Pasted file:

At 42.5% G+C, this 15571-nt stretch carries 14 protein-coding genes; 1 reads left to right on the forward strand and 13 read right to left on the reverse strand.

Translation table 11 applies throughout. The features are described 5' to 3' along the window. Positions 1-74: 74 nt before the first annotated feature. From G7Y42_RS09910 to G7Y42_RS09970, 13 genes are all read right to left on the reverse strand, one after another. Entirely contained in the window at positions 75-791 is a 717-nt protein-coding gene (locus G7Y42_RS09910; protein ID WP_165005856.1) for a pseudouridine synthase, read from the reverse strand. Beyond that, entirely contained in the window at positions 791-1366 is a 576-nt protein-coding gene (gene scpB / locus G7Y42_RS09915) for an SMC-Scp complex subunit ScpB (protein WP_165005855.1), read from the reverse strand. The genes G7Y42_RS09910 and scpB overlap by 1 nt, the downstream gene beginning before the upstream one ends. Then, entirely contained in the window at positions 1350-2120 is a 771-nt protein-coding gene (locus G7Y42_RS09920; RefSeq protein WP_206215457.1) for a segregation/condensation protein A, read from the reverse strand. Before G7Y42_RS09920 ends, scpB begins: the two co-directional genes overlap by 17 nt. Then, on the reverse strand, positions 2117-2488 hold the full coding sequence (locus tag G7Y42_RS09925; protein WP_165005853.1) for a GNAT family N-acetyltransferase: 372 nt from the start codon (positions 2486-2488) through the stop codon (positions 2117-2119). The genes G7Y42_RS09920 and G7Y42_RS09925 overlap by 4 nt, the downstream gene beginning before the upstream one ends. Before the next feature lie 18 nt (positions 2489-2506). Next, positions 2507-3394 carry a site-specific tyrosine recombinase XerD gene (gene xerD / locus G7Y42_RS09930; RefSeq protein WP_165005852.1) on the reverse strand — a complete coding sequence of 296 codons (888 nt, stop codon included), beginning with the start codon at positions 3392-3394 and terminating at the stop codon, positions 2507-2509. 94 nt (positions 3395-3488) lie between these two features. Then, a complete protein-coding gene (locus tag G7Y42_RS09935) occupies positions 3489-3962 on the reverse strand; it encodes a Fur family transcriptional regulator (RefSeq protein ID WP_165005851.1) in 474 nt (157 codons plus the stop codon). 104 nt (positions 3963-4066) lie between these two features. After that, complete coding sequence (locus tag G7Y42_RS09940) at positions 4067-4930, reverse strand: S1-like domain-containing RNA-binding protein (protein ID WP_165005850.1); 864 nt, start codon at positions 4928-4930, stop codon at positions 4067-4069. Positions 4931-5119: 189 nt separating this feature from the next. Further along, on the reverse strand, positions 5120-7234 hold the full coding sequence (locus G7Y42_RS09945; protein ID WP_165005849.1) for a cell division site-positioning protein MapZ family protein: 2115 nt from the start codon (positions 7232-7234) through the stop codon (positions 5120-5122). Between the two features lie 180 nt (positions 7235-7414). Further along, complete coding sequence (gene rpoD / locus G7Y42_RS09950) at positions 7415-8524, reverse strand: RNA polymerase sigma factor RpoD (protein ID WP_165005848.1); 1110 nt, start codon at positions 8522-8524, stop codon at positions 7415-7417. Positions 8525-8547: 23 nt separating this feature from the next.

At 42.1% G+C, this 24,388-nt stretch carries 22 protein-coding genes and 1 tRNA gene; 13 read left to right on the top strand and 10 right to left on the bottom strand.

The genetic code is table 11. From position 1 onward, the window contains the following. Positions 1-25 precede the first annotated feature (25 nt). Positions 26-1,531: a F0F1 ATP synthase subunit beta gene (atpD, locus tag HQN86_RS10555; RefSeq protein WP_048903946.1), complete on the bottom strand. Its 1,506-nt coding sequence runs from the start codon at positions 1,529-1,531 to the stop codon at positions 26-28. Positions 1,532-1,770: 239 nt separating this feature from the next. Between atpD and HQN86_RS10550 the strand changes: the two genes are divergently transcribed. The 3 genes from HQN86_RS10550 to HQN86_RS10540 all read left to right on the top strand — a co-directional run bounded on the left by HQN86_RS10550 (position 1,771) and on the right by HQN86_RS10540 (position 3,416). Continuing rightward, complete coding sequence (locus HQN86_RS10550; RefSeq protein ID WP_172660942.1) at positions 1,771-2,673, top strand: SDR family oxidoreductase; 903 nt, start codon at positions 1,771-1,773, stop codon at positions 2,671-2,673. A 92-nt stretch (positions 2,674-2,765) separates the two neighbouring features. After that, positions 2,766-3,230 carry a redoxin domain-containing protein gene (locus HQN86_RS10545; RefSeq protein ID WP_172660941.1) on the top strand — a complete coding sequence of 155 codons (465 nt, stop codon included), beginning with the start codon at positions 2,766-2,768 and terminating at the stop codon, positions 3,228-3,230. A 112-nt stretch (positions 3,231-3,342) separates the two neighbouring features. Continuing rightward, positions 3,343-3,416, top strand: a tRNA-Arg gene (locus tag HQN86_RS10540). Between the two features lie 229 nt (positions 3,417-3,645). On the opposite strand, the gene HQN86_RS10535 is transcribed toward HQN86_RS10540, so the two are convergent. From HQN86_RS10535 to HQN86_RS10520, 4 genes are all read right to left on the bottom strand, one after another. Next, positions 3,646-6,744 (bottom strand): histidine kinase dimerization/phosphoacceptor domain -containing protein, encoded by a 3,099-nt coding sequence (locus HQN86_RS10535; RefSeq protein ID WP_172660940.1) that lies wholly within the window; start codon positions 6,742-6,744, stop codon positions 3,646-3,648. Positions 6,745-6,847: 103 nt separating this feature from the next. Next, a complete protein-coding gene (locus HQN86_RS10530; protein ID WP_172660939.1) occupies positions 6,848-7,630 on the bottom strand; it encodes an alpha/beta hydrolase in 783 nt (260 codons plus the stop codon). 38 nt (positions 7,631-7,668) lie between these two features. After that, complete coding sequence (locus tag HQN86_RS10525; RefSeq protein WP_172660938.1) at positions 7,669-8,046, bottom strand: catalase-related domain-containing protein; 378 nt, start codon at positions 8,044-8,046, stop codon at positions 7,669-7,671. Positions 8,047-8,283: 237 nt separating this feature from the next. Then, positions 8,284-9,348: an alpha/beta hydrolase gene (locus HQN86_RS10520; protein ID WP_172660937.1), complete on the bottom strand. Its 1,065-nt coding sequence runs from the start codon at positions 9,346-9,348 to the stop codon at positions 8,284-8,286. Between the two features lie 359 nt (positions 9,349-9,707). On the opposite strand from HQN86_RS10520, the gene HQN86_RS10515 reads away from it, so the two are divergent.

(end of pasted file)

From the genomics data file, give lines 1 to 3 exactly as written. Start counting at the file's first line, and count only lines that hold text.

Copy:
At 42.5% G+C, this 15571-nt stretch carries 14 protein-coding genes; 1 reads left to right on the forward strand and 13 read right to left on the reverse strand.

Translation table 11 applies throughout. The features are described 5' to 3' along the window. Positions 1-74: 74 nt before the first annotated feature. From G7Y42_RS09910 to G7Y42_RS09970, 13 genes are all read right to left on the reverse strand, one after another. Entirely contained in the window at positions 75-791 is a 717-nt protein-coding gene (locus G7Y42_RS09910; protein ID WP_165005856.1) for a pseudouridine synthase, read from the reverse strand. Beyond that, entirely contained in the window at positions 791-1366 is a 576-nt protein-coding gene (gene scpB / locus G7Y42_RS09915) for an SMC-Scp complex subunit ScpB (protein WP_165005855.1), read from the reverse strand. The genes G7Y42_RS09910 and scpB overlap by 1 nt, the downstream gene beginning before the upstream one ends. Then, entirely contained in the window at positions 1350-2120 is a 771-nt protein-coding gene (locus G7Y42_RS09920; RefSeq protein WP_206215457.1) for a segregation/condensation protein A, read from the reverse strand. Before G7Y42_RS09920 ends, scpB begins: the two co-directional genes overlap by 17 nt. Then, on the reverse strand, positions 2117-2488 hold the full coding sequence (locus tag G7Y42_RS09925; protein WP_165005853.1) for a GNAT family N-acetyltransferase: 372 nt from the start codon (positions 2486-2488) through the stop codon (positions 2117-2119). The genes G7Y42_RS09920 and G7Y42_RS09925 overlap by 4 nt, the downstream gene beginning before the upstream one ends. Before the next feature lie 18 nt (positions 2489-2506). Next, positions 2507-3394 carry a site-specific tyrosine recombinase XerD gene (gene xerD / locus G7Y42_RS09930; RefSeq protein WP_165005852.1) on the reverse strand — a complete coding sequence of 296 codons (888 nt, stop codon included), beginning with the start codon at positions 3392-3394 and terminating at the stop codon, positions 2507-2509. 94 nt (positions 3395-3488) lie between these two features. Then, a complete protein-coding gene (locus tag G7Y42_RS09935) occupies positions 3489-3962 on the reverse strand; it encodes a Fur family transcriptional regulator (RefSeq protein ID WP_165005851.1) in 474 nt (157 codons plus the stop codon). 104 nt (positions 3963-4066) lie between these two features. After that, complete coding sequence (locus tag G7Y42_RS09940) at positions 4067-4930, reverse strand: S1-like domain-containing RNA-binding protein (protein ID WP_165005850.1); 864 nt, start codon at positions 4928-4930, stop codon at positions 4067-4069. Positions 4931-5119: 189 nt separating this feature from the next. Further along, on the reverse strand, positions 5120-7234 hold the full coding sequence (locus G7Y42_RS09945; protein ID WP_165005849.1) for a cell division site-positioning protein MapZ family protein: 2115 nt from the start codon (positions 7232-7234) through the stop codon (positions 5120-5122). Between the two features lie 180 nt (positions 7235-7414). Further along, complete coding sequence (gene rpoD / locus G7Y42_RS09950) at positions 7415-8524, reverse strand: RNA polymerase sigma factor RpoD (protein ID WP_165005848.1); 1110 nt, start codon at positions 8522-8524, stop codon at positions 7415-7417. Positions 8525-8547: 23 nt separating this feature from the next.

At 42.1% G+C, this 24,388-nt stretch carries 22 protein-coding genes and 1 tRNA gene; 13 read left to right on the top strand and 10 right to left on the bottom strand.